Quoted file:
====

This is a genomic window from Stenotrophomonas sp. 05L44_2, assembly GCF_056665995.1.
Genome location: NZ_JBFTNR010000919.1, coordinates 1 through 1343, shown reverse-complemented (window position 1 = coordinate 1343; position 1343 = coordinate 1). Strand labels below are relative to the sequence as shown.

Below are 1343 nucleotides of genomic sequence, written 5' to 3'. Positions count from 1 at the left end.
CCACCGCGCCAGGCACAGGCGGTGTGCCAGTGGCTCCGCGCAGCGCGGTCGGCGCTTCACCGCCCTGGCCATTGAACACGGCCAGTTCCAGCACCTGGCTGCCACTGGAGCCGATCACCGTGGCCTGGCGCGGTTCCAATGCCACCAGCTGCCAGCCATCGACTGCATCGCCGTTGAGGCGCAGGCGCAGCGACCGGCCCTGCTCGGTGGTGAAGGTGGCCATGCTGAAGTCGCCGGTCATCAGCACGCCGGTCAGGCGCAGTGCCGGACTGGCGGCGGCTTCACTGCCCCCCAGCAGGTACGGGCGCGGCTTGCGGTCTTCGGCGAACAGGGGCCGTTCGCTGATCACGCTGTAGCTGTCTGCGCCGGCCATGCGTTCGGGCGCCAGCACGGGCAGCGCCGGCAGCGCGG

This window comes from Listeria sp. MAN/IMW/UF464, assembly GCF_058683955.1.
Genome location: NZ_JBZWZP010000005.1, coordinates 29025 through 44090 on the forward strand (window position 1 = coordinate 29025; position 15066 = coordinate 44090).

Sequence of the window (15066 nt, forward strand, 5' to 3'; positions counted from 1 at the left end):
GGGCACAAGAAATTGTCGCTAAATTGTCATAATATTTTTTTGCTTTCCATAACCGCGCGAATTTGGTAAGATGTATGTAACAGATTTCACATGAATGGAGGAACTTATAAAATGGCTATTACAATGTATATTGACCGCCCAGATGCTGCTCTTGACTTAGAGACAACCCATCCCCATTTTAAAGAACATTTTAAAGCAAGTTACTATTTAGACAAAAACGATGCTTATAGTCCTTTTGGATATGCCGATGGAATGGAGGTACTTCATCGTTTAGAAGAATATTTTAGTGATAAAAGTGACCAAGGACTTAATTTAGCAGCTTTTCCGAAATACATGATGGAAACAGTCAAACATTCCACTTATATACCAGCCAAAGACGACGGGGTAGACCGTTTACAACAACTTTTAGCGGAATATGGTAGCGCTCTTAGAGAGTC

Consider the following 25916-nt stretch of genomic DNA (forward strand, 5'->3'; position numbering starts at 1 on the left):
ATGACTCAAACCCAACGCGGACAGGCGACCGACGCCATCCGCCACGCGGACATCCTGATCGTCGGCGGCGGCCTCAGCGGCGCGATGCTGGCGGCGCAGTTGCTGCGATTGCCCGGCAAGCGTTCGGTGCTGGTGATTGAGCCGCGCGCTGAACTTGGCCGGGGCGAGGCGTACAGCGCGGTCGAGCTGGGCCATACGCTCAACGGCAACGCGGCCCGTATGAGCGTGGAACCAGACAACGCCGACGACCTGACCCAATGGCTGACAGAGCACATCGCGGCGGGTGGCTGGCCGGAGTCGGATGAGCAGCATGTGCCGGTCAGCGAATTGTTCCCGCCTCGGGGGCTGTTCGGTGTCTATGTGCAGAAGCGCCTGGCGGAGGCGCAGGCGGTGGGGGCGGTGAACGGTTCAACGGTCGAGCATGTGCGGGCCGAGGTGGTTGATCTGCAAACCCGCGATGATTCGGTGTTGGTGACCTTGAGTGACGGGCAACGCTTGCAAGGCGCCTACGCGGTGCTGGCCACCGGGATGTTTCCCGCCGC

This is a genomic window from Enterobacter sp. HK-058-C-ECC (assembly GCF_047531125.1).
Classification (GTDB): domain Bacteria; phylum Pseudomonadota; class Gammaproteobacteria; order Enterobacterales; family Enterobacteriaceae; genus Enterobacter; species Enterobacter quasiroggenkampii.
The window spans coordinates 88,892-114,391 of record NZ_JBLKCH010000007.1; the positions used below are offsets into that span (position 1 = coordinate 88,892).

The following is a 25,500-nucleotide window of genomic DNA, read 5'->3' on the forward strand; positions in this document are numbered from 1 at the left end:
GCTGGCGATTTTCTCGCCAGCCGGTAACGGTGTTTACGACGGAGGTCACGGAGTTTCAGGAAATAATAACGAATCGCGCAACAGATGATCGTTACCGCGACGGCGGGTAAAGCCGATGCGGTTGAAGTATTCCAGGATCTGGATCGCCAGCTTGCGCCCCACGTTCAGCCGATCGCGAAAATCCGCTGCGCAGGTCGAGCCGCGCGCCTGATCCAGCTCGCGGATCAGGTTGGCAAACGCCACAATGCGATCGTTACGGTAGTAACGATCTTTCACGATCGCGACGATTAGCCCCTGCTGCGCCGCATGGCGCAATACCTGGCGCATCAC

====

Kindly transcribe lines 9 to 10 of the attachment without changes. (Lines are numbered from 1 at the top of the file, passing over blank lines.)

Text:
Consider the following 25916-nt stretch of genomic DNA (forward strand, 5'->3'; position numbering starts at 1 on the left):
ATGACTCAAACCCAACGCGGACAGGCGACCGACGCCATCCGCCACGCGGACATCCTGATCGTCGGCGGCGGCCTCAGCGGCGCGATGCTGGCGGCGCAGTTGCTGCGATTGCCCGGCAAGCGTTCGGTGCTGGTGATTGAGCCGCGCGCTGAACTTGGCCGGGGCGAGGCGTACAGCGCGGTCGAGCTGGGCCATACGCTCAACGGCAACGCGGCCCGTATGAGCGTGGAACCAGACAACGCCGACGACCTGACCCAATGGCTGACAGAGCACATCGCGGCGGGTGGCTGGCCGGAGTCGGATGAGCAGCATGTGCCGGTCAGCGAATTGTTCCCGCCTCGGGGGCTGTTCGGTGTCTATGTGCAGAAGCGCCTGGCGGAGGCGCAGGCGGTGGGGGCGGTGAACGGTTCAACGGTCGAGCATGTGCGGGCCGAGGTGGTTGATCTGCAAACCCGCGATGATTCGGTGTTGGTGACCTTGAGTGACGGGCAACGCTTGCAAGGCGCCTACGCGGTGCTGGCCACCGGGATGTTTCCCGCCGC